Category: Workload

Can You Say “Precariat”?

Full-time teaching for Sessional Lecturers in Education at UBC is 15 credits/term (yes, really), and they make less per credit than anyone else at UBC. If they teach fewer than 7.5 credits in a term, they are still considered less than half-time and do not qualify for most UBC benefits. We need to fix these inequities for our Sessional Lecturer colleagues at UBC, and not just in Education. Most Sessional Lecturers hold PhDs or other terminal degrees and teach a significant number of UBC’s courses; many Sessional Lecturers also do curricular work, service, and research in their disciplines on their own time, unpaid. All Sessional Lecturers deserve to be treated fairly and paid as the highly-qualified professionals they are.

To Be Fair: UBC’s Lecturers

Lecturers are the fastest-growing cohort of UBC faculty, highly qualified academics and professionals, performing key work central to UBC’s mission.  Why, then, are they chronically over-worked and insecure?  These are two of the issues facing Lecturers that we are addressing in this round of bargaining.

Making It Work

It would be hard to over-state how much of a problem workload is for our membership. Everybody feels it; everybody wants it fixed. So: members who have read our “Day One” proposals will have noticed our Proposal #2: “The Association proposes to modify Part 1, Article 13 and Part 5, Article 7, to create workload language that is consistent with best practices at major Canadian research universities.” What exactly do we mean by that?

We know from our consultations that workload has created significant problems for most of our members, and we are addressing those in several different proposals. Here in Proposal #2, we are asserting one broad principle that appeals to the whole membership, and two that apply more specifically to the members (librarians and tenure-track faculty) with a pronounced mix of assigned and self-directed work. We have other workload proposals to address the additional specific issues facing Lecturers and Sessional Lecturers as well; these will be the subject of future bargaining posts.

Library Workload and the Confirmation Process

The Association continues to seek to modify Part 5, Conditions of Appointment for Librarians to ensure that workload is collegially assigned in a fair and equitable manner, and to create Heads language for the Library that mirrors Heads language for faculty (i.e., term appointments, stipend, administrative leave). In addition, in this round we have proposed a change in the confirmation review process and introduced definitions upon which candidates for confirmed appointments will be judged.

Bargaining Update: Workload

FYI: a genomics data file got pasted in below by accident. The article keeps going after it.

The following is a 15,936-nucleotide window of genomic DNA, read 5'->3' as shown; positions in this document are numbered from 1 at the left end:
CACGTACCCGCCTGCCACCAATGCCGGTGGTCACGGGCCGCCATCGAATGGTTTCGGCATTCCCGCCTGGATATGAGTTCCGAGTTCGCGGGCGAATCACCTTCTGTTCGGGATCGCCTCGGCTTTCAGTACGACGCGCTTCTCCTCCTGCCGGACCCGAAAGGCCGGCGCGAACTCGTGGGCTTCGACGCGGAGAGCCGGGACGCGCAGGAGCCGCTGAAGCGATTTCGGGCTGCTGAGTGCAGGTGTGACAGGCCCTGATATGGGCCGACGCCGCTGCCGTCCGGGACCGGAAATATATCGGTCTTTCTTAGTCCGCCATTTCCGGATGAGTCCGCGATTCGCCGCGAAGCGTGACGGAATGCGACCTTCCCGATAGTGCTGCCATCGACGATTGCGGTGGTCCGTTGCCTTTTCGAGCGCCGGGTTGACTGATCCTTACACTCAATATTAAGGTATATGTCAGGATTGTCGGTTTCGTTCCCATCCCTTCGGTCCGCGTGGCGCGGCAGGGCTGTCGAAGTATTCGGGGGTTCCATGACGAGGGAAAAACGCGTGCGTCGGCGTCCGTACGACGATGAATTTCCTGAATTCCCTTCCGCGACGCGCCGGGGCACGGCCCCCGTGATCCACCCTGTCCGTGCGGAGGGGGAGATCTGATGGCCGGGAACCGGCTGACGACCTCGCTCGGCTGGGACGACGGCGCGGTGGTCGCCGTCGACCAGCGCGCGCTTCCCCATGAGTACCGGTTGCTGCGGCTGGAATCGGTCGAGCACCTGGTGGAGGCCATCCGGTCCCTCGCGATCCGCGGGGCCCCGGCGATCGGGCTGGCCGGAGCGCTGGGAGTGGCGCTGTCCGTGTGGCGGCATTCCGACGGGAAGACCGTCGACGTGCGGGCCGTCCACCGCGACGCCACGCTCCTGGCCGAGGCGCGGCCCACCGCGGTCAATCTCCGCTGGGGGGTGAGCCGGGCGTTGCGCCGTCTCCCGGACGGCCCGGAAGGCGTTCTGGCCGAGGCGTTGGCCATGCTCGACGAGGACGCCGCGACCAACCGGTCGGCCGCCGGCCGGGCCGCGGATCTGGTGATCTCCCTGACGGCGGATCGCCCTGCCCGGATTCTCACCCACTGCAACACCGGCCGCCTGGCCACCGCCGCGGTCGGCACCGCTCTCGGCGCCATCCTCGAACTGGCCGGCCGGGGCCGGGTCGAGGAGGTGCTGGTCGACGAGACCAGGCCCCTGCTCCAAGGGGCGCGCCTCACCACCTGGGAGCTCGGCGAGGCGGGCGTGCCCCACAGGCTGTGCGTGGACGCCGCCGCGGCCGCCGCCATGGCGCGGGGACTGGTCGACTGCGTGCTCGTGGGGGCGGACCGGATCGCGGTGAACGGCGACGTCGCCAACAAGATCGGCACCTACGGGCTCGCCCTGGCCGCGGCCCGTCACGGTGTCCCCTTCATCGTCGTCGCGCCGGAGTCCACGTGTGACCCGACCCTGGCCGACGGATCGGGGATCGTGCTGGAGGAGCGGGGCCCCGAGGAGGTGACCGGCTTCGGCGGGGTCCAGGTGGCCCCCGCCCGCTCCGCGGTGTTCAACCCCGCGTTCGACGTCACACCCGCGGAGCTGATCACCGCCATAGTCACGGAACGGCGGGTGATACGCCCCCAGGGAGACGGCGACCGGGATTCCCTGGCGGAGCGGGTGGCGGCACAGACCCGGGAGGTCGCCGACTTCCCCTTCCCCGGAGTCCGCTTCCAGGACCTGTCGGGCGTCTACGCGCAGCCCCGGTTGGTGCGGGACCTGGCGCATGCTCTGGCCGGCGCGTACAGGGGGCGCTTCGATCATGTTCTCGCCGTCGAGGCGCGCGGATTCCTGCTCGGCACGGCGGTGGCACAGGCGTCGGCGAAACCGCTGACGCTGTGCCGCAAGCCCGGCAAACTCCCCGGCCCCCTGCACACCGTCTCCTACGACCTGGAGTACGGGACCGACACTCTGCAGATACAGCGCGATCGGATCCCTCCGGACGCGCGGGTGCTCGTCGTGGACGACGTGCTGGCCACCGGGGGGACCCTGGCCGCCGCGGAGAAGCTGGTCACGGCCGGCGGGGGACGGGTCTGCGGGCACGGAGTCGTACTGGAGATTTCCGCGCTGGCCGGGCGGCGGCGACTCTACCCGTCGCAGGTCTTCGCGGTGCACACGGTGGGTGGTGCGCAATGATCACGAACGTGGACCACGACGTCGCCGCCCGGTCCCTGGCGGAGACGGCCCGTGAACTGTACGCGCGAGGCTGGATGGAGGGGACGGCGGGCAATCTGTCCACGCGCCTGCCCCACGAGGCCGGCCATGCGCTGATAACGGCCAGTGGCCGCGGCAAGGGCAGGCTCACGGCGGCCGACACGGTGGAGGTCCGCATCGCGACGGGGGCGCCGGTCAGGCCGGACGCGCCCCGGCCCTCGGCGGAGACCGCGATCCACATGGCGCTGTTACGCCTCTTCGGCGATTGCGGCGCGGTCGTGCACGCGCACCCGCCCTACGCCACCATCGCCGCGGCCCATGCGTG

Workload is a major concern for UBC faculty and librarians alike.

In every bargaining survey from 2010 to the present, we have consistently heard that you are struggling with unhealthy workloads and difficult work-life balance challenges and significantly dissatisfied with the transparency and equity of workload assignments. The University’s Work Experience Survey (WES) confirms this unhappiness with workload…


A Lecturer is defined in the Collective Agreement as a person holding an appointment without review for a term of twelve (12) months or less with responsibilities limited to teaching and related duties. Those related duties may include administrative responsibilities normally undertaken by faculty members (i.e., not work normally undertaken by administrative staff). The university has proposed adding service to the duties of Lecturers, something to which the Association is not opposed in principle, although we recognize that with additional responsibilities should come additional compensation.

Why Workload Matters

Prior to the 2010 Bargaining Round the Association conducted its usual survey of its members. In that round, responding to many comments we had been receiving from members, we inserted a special section in the survey on workload. What we found was significant dissatisfaction with the transparency and equity of workload assignments, as well as a concern that many members were suffering from unhealthy workloads and difficult work-life balance challenges. At that time we developed a proposal to the University on faculty workload that aimed to make sure that our members would experience a healthy and productive work environment, with workloads assigned collegially, fairly and equitably. We based our proposal on workload language at other universities like the University of Toronto, Western and Queens, but particularly focussed on the University of Toronto.

Bargaining Themes: Three Big Issues Emerge

When the bargaining preparation committee analysed the input we got from members in face-to-face meetings, from emails, and from the survey, particularly the comments sections of the survey, three major issues emerged, in addition to widespread concern about salaries. Members can see that most of our non-salary proposals deal with these issues in one way or another.

First, we are increasingly observing what can only be described as symptoms of burnout.


We are hearing increasingly from faculty who are concerned with the rising demands placed on them, especially with respect to teaching and service, and with the way workload is managed in their units.

Spotlight on Workload

Our proposal to the university on faculty workloads (Proposal 5) aims to make sure that our members have a healthy and productive work environment, with workloads assigned collegially, fairly and equitably.